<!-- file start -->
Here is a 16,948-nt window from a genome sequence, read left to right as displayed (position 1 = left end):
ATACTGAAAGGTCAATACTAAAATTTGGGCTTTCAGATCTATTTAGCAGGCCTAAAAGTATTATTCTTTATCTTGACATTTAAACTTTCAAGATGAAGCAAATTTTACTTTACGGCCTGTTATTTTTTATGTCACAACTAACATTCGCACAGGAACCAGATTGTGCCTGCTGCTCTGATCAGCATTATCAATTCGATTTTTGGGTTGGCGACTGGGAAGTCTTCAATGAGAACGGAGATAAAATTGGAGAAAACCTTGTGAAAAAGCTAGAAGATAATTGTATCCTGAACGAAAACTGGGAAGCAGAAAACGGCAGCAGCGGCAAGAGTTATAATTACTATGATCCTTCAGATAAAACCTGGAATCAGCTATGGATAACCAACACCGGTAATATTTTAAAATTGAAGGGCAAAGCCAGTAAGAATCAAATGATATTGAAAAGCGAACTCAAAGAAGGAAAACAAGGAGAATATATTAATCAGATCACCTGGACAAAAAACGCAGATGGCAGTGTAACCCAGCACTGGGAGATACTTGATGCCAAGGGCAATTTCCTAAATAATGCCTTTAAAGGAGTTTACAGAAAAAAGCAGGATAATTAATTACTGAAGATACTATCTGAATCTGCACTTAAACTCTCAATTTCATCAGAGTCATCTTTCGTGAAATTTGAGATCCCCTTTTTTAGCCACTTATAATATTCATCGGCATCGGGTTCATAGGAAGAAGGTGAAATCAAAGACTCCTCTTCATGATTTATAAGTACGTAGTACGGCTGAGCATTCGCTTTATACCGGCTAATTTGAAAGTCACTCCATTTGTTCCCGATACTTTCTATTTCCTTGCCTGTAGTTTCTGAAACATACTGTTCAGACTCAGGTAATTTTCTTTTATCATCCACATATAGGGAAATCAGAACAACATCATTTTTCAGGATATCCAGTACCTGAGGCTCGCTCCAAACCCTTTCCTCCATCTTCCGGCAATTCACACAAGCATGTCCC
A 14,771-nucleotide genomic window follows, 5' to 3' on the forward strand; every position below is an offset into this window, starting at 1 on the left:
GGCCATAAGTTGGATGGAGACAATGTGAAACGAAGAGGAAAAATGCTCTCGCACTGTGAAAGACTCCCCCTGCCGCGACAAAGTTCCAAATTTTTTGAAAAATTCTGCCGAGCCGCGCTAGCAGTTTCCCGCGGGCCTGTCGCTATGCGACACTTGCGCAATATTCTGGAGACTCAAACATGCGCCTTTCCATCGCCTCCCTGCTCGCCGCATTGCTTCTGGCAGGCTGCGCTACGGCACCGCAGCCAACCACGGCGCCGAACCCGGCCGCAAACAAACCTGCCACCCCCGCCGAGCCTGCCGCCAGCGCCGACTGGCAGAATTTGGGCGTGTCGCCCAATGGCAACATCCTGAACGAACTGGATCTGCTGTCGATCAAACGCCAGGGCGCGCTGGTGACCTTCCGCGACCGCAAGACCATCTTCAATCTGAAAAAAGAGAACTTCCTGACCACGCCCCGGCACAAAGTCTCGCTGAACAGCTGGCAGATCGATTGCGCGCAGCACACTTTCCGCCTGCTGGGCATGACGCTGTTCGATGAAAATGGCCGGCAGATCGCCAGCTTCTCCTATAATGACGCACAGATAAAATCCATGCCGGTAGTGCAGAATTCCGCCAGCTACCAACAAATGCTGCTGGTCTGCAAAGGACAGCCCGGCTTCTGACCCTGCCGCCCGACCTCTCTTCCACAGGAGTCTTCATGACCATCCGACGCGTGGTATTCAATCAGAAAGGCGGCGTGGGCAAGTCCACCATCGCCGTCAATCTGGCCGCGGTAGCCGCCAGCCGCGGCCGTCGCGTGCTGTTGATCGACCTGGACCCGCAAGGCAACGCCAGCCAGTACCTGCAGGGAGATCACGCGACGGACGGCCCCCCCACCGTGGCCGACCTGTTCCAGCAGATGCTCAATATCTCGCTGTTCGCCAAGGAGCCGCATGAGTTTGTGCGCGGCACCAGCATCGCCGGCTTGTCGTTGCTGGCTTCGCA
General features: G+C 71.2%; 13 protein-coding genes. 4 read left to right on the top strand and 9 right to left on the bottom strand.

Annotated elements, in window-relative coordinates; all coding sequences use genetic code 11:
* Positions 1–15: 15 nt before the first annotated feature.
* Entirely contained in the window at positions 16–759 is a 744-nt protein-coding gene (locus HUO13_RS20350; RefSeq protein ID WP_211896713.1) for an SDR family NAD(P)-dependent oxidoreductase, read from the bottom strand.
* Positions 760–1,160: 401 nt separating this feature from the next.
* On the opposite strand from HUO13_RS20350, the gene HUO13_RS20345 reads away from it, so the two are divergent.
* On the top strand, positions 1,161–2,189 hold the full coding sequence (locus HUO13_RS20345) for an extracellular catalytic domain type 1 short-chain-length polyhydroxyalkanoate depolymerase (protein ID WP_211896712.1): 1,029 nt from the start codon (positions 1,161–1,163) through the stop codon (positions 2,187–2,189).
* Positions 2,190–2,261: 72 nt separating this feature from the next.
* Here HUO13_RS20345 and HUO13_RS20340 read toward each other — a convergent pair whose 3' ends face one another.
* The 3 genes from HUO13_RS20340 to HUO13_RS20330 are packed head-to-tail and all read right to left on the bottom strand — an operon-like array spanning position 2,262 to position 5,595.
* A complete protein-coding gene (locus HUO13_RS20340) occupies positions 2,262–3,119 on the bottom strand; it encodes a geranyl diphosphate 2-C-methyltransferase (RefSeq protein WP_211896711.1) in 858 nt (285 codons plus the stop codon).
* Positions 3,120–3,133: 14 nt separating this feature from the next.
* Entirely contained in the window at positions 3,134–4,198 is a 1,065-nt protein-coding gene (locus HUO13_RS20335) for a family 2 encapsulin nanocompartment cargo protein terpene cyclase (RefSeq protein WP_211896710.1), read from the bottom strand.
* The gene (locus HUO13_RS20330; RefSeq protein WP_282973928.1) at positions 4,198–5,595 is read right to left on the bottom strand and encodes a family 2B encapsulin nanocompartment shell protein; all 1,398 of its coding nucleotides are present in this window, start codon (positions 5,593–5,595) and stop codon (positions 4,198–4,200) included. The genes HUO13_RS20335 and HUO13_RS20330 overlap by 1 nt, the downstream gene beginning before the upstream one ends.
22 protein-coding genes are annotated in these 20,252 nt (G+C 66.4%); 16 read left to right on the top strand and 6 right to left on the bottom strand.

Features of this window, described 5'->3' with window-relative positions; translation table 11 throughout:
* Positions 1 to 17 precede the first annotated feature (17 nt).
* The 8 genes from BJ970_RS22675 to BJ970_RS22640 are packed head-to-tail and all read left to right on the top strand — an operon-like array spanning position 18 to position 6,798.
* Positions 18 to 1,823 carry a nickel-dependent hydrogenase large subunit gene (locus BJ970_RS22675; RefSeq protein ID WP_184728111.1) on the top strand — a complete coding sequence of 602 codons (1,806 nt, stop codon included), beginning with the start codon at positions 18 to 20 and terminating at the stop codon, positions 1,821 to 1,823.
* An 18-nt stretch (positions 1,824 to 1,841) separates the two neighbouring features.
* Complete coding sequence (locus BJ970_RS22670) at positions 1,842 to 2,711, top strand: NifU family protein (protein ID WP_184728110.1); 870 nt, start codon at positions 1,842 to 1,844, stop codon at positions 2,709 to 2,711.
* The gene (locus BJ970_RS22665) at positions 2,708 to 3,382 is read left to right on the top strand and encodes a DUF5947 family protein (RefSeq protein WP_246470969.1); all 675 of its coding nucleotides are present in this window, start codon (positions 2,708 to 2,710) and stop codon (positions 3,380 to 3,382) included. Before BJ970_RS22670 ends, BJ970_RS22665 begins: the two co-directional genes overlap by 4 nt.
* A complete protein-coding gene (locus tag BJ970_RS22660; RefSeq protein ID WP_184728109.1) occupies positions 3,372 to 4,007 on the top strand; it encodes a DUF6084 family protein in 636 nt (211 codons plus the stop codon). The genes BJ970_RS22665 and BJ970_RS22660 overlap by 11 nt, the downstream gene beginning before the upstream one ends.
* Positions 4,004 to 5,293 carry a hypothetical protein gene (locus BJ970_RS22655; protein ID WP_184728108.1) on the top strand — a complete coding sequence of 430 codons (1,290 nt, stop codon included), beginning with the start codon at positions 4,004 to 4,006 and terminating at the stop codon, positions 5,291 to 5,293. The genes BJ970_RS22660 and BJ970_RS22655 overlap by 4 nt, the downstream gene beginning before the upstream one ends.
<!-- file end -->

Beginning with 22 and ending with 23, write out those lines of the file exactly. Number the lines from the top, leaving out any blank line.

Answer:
* The 8 genes from BJ970_RS22675 to BJ970_RS22640 are packed head-to-tail and all read left to right on the top strand — an operon-like array spanning position 18 to position 6,798.
* Positions 18 to 1,823 carry a nickel-dependent hydrogenase large subunit gene (locus BJ970_RS22675; RefSeq protein ID WP_184728111.1) on the top strand — a complete coding sequence of 602 codons (1,806 nt, stop codon included), beginning with the start codon at positions 18 to 20 and terminating at the stop codon, positions 1,821 to 1,823.